Adam wraps up well, albeit a little flustered: "I think we've really been able to captivate relationships at work, and we thank you so much for joining us." I don't know how you "captivate" relationships, but if I did I'd be set for life. Adam interviews that it was a "calculated risk" to make the class "a little bit less structured" -- and I think whatever structure there was, we didn't get to see, because it looked like a squeamish screaming mess of awkwardness and stepping on each others' lines -- and then makes the most important point: "Clay may have offended a good deal of individuals...it only takes four or five people to get seriously offended by a comment like that...and give us a poor score. He was a loose cannon." I appreciate Adam's delicacy here, because Clay said a lot more shit that worried me, and while I can appreciate Adam hyper-focusing on the perceived racist comment toward him during a wretchedly uncomfortable seminar, I doubt very much that he's completely forgotten the other stuff. So he proves the right point by being intent upon the wrong point: if Adam heard "tight-ass Jew" and all its miserly connotations, I'm sure that more than "four or five" people in the audience felt the same way, which means that he's right at the same time he's wrong -- and he's right for the right reasons, so I'm okay with it.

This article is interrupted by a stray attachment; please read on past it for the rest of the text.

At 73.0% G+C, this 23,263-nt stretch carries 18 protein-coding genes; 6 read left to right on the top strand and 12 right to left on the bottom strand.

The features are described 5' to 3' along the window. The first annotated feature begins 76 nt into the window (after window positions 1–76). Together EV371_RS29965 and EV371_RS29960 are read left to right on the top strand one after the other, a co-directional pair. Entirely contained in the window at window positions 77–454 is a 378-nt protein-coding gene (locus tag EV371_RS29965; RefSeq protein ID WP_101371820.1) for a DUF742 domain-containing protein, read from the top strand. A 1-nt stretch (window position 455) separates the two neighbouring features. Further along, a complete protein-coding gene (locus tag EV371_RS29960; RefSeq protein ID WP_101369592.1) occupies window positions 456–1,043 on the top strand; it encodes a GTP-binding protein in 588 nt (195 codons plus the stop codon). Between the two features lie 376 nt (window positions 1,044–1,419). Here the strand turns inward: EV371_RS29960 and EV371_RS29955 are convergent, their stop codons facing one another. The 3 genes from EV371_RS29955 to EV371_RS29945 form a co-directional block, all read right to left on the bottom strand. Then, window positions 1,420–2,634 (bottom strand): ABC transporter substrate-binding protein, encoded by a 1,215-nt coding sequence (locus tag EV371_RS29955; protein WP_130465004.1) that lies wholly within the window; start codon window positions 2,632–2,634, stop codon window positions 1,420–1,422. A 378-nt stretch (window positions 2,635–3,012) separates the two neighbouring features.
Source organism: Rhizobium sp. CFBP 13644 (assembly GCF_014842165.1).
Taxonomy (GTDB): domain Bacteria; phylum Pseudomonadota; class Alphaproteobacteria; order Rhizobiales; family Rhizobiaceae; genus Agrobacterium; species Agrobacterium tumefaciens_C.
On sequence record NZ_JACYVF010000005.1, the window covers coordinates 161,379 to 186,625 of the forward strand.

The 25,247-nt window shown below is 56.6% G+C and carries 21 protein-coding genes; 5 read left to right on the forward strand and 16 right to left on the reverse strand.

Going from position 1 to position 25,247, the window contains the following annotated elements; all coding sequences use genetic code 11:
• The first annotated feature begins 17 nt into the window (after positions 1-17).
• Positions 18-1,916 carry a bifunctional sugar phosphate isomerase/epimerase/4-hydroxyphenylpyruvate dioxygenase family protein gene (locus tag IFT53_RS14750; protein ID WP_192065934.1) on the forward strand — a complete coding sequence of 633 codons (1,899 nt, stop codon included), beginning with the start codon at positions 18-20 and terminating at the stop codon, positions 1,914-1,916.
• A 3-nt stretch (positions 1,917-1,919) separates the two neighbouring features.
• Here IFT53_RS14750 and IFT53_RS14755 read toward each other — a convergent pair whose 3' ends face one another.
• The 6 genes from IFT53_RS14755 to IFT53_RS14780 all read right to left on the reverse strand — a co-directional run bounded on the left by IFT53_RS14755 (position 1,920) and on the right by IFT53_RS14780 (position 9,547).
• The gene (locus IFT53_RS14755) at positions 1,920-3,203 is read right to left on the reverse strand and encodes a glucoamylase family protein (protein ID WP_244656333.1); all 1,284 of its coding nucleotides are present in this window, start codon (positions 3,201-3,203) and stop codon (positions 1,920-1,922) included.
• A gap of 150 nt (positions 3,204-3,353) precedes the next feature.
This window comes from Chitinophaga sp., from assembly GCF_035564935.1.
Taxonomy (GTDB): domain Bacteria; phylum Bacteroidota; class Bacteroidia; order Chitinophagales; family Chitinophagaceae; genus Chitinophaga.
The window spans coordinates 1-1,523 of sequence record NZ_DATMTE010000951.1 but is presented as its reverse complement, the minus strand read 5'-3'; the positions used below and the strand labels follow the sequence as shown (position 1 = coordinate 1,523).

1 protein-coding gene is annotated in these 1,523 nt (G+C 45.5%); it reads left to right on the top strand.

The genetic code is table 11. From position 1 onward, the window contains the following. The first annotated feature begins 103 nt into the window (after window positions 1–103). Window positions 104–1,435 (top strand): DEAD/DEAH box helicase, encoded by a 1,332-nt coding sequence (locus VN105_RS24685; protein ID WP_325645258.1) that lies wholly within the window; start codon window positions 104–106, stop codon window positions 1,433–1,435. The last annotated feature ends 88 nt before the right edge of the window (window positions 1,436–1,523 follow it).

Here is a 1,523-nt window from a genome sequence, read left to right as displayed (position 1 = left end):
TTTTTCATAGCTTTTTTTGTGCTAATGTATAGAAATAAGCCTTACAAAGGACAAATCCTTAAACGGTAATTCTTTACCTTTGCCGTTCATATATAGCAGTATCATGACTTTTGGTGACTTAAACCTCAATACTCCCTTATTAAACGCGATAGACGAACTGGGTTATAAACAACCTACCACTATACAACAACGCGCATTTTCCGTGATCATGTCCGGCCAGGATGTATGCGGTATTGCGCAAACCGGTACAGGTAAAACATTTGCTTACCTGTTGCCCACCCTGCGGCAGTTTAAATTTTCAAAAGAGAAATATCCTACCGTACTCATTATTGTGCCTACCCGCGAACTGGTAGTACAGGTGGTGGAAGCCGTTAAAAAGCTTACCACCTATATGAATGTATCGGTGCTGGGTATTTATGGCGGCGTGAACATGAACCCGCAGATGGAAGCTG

Afterwards, Clay approaches the team, asking, "Anybody hate me for anything I said?" And he's talking about the gay stuff, I guarantee you, because A) he's self-obsessed and B) he's from Texas. Texan anti-Semitism is an afterthought -- there are so many more people to hate first! -- because there aren't that many Jews in Bryan, Texas. Especially not compared to, say, New York City. I'm not denying the existence of anti-Semitism in Texas by any means, but it's decaf compared to what I've seen in other areas of the country. Ugly and horrible and stupid, yes, but low on the list of who's gonna get it first. And no, it's not cool to get into a "whose victimhood from prejudice wins" conversation, but I'm trying to explain Clay's mindset: not even on his radar.
Markus is like, "No!" very vigorously, which is funny because he's the only one to really feel the gay stuff was that damaging to them as a group. Adam says, rationally and helpfully, that the only thing that "really bothered" him was "the Jewish comments," and he asks that Clay refrain from that crap in the future. Clay's blown away by this, because he had no idea he'd crossed a line of any kind. Markus's finest moment is here, because he spends the entire conversation going, "Wait 'til later. Wait 'til later. Wait 'til later." Word, Markus. Man.